How to Distinguish Between Steelhead and Rainbow Trout
The difference between steelhead and rainbow trout is an unsatisfyingly fuzzy line. It’s especially so when some areas have different regulations pertaining to steelhead vs rainbow trout. There are, however, telltale signs that can help an angler identify the trout they’ve caught.
- The biggest sign is, well, how big they are. On average, a steelhead is much bigger than a freshwater rainbow. If you catch a trout over about 26″ in length, there’s a very good chance that it’s a steelhead.
- A related characteristic is wear and tear. While freshwater rainbow trout can and do grow to the same size as their steelhead brethren, it takes them much longer to do so. The older the fish gets, the more likely it is to develop the scars of a tough life.
- Steelhead often have heavier spotting and brighter colors than freshwater rainbows. They are particularly known for their silvery sheen.
- Since steelhead return to fresh water to spawn, look for the signs of a breeding fish in the trout you catch. For males, the easiest way to tell is by looking at the mouth. Spawning males develop a pronounced hook in their lower jaw, known as a “kype.” Colors on both sexes will also be brighter during spawning. Spawning females are harder to identify, but generally have larger, softer bellies (filled with eggs). They also may have a small protruding bit near their anus called an “ovipositor.”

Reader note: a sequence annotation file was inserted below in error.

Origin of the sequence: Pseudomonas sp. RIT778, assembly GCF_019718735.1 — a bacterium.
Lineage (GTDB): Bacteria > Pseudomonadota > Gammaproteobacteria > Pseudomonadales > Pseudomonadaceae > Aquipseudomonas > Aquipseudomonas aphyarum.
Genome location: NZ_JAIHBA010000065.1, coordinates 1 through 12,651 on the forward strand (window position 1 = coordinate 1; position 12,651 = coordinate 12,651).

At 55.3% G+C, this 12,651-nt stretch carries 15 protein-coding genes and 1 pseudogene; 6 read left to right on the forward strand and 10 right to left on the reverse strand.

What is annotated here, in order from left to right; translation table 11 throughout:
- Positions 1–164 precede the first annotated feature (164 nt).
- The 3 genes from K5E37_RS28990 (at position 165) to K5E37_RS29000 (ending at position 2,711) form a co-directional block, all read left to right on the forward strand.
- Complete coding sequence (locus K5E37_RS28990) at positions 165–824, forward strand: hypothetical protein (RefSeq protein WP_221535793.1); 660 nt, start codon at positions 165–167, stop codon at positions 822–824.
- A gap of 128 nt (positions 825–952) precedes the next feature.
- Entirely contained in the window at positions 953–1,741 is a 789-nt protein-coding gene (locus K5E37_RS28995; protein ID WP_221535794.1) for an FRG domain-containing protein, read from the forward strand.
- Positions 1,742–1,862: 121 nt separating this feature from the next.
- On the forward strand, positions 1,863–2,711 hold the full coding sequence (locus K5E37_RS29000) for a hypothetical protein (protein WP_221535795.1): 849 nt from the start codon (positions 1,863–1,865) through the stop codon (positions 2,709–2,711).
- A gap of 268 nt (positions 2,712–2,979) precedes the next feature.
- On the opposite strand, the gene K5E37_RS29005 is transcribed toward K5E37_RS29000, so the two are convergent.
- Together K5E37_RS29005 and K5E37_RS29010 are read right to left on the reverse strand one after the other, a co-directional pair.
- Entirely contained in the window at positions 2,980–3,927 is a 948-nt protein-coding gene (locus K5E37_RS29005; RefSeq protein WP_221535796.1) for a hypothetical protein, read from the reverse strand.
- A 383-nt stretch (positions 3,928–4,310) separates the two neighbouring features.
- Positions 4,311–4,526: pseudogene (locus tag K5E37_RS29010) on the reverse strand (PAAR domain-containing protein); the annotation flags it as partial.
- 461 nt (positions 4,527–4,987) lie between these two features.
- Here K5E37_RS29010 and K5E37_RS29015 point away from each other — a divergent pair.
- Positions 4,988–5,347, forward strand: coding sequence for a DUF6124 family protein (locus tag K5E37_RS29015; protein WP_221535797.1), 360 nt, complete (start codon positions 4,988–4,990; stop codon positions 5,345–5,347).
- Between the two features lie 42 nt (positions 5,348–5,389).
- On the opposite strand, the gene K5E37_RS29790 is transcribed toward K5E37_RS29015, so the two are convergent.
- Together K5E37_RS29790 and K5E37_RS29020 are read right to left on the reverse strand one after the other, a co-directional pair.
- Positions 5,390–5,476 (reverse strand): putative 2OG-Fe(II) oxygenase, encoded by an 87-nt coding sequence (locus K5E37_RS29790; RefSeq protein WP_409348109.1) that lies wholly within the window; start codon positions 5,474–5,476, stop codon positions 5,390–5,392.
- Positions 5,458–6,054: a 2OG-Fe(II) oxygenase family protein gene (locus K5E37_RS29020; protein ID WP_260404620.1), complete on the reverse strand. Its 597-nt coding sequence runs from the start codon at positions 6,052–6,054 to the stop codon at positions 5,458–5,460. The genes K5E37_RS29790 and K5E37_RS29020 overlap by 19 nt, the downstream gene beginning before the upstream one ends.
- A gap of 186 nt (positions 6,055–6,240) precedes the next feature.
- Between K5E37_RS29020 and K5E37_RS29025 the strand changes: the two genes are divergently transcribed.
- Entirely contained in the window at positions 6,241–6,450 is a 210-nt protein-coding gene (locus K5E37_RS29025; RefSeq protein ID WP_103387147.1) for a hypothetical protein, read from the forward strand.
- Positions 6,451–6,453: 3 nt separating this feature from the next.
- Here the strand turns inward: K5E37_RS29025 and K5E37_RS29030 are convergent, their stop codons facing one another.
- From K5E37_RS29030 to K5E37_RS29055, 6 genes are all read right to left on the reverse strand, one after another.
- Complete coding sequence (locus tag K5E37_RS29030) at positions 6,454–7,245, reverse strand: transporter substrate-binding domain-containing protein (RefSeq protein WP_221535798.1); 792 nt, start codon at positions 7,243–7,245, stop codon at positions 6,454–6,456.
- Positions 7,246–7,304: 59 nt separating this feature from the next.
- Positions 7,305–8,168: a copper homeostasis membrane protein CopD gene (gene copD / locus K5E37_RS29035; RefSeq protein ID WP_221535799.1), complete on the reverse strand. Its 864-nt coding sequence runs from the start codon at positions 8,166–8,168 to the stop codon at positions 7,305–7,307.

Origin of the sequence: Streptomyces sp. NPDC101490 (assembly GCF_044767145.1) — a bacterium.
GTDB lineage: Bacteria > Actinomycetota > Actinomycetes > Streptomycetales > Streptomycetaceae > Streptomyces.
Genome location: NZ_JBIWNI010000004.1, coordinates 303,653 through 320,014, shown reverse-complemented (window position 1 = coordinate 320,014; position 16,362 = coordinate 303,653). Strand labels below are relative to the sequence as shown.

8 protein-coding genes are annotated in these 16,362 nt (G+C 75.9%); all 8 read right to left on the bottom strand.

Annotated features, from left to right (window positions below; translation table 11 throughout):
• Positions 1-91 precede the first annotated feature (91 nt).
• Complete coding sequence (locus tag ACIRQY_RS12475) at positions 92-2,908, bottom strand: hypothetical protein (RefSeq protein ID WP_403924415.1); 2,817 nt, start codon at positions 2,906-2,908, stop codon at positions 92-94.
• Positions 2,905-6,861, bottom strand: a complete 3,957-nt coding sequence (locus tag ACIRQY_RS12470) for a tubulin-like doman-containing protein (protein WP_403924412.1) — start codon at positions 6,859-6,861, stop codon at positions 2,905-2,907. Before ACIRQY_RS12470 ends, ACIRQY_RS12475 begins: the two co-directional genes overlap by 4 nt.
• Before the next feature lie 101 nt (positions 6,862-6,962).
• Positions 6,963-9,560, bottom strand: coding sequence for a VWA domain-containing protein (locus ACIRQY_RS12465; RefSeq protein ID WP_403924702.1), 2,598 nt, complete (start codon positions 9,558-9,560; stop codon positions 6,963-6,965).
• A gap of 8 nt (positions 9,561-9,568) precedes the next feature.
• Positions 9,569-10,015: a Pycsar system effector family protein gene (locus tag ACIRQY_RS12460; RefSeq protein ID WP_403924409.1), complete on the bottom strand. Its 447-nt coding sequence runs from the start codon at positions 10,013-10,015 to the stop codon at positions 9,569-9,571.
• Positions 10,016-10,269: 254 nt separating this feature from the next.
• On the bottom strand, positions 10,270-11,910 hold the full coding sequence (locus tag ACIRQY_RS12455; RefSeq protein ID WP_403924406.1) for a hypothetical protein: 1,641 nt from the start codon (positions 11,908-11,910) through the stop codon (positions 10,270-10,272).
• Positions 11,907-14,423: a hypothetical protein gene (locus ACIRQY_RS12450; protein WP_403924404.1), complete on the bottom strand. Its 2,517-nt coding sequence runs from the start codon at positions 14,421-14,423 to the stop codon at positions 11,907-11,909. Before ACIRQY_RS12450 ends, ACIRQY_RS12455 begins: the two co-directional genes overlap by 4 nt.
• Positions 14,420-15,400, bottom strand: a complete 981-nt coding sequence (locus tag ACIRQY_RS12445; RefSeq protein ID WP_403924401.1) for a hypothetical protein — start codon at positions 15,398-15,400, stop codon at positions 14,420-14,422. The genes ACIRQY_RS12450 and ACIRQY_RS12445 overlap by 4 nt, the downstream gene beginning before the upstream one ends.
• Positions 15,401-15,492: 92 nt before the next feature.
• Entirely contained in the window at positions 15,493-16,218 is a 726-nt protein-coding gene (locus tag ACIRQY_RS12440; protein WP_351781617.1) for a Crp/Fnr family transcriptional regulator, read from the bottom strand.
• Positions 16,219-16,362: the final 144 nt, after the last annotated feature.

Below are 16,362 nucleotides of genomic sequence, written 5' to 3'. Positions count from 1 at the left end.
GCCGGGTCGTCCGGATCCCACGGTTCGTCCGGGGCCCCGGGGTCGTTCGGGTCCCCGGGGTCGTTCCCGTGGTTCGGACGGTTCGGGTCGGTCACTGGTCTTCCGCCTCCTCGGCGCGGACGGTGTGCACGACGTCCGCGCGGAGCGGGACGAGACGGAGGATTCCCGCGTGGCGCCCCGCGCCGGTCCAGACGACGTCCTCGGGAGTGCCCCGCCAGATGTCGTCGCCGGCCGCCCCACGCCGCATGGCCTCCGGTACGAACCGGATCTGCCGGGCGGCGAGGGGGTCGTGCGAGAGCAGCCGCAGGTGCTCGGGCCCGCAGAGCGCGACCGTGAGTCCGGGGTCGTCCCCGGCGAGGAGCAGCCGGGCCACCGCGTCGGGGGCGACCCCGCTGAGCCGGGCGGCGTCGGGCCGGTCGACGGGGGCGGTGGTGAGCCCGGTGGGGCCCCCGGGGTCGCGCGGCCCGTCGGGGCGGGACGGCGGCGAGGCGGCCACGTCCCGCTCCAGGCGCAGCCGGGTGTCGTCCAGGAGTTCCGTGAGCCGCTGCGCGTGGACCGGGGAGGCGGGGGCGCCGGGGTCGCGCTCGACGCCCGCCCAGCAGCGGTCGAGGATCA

None of these characteristics alone is an indication of the fish being a steelhead, but taken in combination they can help identify one or the other. For example, a larger fish with bright colors and a kype that looks relatively unscarred is most likely a steelhead.
Lake-Going “Steelhead” Trout
This is a very contentious topic among some anglers, so be warned. If you want to get a group of West Coast and Great Lakes fishermen fighting, ask them about the definition of “steelhead trout.” Rainbow trout were introduced to the Great Lakes in the late 19th century and thrived in their new environment. They have established a population that mimics migratory habits of steelhead trout without ever going into the ocean. Instead, the Great Lakes are their massive waterbody of choice.
Anglers in the Great Lakes routinely call these trout “steelhead.” Whether this is correct or not depends entirely on what you believe is the defining characteristic of a steelhead vs a regular rainbow trout. If you believe that “steelhead” are defined by living in saltwater and migrating to fresh water when breeding, then Great Lakes “steelhead” are just big rainbows. If, on the other hand, you believe that the migration is the key part, regardless of the type of water, then Great Lakes can be called “steelhead.”